One of my new favorite world-wide-web stops is Noaphinion, an economics blog written by Noah Smith at the University of Michigan. It’s witty and very well-written, and regularly linked to by big names in the field like Brad DeLong and Paul Krugman- not too shabby for a grad student! This recent post about efforts within the conservative movement to restrict biofuel use in the Department of Defense and undermine the solar and wind industries in general may be of interest:
I used to work at a small energy technology R&D company supported largely through military research office grants, and am familiar first-hand with the value of this type of funding in advancing next-generation energy technologies. Biofuel research in particular has benefited greatly from such funding, having attracted considerable attention from the Army, Navy, and Air Force as a stable, domestically-produced energy source. In fact, the keynote speaker at this year’s International Biomass Conference and Expo in Denver was a former DoD official highlighting their support for the fledgling bioenergy industry as a hedge against volatility in international fossil fuel markets.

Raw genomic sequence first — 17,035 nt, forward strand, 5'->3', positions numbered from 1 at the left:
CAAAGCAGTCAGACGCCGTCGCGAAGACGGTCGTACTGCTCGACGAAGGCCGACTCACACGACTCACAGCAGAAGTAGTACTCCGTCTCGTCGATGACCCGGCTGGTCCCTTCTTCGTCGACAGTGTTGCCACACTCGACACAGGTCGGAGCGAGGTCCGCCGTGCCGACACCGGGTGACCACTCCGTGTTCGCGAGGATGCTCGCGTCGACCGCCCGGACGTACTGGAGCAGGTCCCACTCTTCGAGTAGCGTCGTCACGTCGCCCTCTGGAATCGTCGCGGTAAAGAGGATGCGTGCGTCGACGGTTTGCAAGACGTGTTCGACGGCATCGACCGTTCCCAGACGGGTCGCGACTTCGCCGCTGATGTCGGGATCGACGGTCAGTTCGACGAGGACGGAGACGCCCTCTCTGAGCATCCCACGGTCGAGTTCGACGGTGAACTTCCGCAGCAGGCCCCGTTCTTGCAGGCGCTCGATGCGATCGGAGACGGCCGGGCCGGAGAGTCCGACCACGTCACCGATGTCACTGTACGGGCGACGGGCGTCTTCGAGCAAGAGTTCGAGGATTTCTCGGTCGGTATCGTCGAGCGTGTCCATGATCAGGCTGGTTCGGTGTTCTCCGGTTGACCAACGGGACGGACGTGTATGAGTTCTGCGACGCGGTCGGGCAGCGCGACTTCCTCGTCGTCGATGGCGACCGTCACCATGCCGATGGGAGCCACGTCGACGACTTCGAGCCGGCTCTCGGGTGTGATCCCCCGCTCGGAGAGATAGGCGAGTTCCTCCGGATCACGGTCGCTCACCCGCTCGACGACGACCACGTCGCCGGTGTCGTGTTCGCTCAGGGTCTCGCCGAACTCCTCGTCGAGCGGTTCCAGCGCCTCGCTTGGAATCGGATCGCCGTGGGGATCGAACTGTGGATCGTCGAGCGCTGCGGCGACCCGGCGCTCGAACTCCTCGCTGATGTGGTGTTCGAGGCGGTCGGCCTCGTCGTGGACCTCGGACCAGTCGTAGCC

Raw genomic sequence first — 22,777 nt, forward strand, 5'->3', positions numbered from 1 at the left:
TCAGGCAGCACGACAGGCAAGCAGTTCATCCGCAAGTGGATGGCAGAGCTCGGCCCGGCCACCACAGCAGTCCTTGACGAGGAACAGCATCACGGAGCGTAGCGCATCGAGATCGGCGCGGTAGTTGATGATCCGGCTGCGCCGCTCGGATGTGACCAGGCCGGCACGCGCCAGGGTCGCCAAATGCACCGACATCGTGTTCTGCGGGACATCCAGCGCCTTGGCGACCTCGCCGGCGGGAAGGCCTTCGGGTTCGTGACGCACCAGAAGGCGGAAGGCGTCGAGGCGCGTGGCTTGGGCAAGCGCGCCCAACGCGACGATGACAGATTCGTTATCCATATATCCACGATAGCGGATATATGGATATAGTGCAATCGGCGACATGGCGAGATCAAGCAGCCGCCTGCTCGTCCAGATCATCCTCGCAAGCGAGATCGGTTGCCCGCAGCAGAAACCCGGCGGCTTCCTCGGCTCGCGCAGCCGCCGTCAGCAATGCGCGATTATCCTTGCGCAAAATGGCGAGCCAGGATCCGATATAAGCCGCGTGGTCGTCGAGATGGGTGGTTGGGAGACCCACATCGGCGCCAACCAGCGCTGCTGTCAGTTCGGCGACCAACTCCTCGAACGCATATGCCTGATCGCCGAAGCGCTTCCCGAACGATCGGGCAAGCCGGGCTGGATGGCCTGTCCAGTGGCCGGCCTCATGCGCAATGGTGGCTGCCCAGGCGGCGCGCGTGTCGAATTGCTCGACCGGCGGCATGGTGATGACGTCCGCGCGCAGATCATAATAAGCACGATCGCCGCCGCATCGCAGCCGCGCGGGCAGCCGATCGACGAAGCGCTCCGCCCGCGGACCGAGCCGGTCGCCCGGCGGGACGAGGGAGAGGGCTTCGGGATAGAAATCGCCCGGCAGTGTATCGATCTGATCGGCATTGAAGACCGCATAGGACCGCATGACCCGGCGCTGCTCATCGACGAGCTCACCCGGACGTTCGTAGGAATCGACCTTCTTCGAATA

However, I worry that the ‘energy security’ strategy of advocating for biofuels principally as a secure domestic energy source (rather than as a potential low-carbon energy source) could backfire, since there are plenty of high-carbon domestic energy technologies (think oil shales or coal-to-liquids) in the pipeline that may prove more feasible or profitable in the short-term than bioenergy… What are your thoughts?